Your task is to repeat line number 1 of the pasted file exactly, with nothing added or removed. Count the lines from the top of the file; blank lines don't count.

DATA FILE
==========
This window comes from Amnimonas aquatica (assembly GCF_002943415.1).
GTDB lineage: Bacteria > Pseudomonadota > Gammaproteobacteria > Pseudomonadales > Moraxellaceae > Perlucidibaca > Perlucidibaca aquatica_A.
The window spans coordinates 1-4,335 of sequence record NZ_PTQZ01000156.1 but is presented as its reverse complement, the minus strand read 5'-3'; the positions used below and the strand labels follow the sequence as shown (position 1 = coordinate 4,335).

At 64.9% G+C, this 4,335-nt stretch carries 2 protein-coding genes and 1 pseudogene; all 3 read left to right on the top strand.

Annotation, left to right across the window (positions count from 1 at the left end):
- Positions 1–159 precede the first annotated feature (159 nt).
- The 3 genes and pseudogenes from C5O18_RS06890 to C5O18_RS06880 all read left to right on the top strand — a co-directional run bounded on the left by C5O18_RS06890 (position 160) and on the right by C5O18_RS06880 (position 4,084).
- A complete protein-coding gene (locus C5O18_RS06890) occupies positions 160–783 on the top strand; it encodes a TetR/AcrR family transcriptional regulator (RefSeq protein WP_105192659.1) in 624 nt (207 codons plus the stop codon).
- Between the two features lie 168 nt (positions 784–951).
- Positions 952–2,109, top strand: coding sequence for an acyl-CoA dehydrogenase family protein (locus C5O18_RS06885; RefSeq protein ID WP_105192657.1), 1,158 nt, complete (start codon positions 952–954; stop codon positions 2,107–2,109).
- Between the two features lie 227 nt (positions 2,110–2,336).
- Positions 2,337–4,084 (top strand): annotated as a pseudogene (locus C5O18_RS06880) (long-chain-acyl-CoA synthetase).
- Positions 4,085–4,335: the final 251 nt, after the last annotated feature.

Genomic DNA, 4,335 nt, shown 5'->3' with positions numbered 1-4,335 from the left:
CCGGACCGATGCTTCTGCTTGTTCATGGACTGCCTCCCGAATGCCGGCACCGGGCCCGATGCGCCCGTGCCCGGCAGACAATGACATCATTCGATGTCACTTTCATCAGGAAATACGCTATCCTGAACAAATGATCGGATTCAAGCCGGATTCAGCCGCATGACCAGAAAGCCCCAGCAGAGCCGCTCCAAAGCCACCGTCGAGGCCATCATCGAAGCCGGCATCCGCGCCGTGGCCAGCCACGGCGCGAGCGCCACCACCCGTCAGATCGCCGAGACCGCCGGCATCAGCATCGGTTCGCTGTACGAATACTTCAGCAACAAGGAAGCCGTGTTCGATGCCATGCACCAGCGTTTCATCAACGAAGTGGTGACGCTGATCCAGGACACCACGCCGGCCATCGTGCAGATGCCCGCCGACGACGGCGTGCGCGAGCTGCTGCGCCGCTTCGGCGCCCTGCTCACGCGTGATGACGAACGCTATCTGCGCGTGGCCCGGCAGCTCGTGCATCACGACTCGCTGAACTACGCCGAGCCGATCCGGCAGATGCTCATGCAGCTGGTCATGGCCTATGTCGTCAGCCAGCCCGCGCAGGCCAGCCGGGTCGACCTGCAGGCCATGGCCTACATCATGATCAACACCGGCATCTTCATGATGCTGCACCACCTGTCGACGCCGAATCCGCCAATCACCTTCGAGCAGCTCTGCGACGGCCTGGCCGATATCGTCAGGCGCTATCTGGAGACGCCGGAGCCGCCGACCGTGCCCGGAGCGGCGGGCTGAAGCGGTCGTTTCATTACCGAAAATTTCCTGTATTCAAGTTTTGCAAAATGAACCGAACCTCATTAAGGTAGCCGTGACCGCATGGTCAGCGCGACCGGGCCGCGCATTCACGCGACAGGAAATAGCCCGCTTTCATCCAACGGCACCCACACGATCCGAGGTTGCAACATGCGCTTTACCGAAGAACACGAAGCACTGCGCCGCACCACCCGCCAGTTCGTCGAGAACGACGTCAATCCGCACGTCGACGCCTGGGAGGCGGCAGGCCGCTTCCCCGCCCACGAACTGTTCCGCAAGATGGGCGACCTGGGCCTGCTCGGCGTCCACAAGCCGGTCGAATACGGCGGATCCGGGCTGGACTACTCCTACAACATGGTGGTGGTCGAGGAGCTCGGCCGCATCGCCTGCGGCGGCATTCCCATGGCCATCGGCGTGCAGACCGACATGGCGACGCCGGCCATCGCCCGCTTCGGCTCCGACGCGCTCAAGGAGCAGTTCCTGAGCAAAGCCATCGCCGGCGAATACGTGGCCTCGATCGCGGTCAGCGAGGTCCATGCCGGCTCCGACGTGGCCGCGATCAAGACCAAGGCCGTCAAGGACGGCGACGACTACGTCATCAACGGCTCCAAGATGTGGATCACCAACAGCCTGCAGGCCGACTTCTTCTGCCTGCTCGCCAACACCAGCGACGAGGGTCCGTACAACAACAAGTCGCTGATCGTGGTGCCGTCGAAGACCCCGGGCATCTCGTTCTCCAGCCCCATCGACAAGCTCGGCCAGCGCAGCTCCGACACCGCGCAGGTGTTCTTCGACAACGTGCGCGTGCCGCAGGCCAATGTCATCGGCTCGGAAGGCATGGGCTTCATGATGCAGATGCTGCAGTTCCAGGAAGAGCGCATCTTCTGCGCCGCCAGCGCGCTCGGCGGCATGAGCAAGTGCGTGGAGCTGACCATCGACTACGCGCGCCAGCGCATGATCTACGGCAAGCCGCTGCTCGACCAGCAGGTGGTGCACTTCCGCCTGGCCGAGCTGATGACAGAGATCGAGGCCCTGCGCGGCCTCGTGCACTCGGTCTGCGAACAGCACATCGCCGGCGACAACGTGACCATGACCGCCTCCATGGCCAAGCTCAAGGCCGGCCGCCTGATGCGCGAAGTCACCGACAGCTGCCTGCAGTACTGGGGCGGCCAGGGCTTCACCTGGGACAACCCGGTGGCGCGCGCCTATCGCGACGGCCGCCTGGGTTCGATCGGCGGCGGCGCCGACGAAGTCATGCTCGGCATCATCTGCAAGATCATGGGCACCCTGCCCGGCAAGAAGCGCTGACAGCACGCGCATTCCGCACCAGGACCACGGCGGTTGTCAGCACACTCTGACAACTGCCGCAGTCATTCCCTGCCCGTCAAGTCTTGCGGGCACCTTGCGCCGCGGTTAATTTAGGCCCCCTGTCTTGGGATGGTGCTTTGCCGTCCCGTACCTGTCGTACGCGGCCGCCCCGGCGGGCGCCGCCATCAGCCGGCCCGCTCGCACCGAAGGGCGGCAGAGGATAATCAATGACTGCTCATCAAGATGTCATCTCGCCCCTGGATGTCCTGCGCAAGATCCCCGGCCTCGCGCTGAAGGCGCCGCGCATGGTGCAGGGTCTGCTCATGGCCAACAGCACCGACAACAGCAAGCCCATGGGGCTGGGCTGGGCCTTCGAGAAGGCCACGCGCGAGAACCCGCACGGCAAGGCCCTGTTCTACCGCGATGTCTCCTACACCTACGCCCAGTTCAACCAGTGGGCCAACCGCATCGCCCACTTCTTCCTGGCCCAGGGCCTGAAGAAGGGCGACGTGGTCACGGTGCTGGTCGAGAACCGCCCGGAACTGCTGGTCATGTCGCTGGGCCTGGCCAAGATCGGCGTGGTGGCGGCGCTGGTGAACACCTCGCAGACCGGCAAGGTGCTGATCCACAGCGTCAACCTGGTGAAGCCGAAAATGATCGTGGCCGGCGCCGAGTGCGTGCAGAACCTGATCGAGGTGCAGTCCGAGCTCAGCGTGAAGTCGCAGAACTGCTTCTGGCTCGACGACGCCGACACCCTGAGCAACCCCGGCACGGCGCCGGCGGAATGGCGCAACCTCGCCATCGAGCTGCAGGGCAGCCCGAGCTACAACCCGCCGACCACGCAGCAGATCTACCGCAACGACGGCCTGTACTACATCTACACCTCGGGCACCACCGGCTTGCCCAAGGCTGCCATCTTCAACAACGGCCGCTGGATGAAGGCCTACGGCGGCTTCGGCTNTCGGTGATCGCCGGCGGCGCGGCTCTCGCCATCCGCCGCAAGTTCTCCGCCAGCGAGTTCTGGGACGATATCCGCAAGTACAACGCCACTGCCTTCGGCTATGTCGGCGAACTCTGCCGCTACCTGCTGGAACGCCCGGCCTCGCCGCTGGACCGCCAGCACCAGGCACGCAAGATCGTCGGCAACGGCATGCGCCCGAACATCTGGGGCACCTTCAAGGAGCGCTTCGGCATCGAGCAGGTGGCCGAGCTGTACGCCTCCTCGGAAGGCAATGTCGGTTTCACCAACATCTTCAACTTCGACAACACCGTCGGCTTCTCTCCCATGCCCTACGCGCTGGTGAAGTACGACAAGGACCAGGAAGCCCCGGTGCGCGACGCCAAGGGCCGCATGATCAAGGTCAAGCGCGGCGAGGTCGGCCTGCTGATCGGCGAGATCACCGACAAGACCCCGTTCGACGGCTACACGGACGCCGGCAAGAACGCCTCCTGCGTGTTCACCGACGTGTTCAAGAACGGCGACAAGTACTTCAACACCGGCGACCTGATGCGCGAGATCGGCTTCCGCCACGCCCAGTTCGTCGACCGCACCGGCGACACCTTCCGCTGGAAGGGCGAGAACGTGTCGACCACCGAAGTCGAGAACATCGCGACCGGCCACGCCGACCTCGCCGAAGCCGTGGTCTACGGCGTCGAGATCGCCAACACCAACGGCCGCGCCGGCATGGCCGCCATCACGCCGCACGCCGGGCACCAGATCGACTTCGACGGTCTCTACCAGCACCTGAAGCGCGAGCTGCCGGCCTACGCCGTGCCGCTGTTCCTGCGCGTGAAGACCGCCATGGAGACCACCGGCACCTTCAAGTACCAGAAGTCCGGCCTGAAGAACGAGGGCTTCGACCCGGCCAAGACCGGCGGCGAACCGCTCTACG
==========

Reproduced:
This window comes from Amnimonas aquatica (assembly GCF_002943415.1).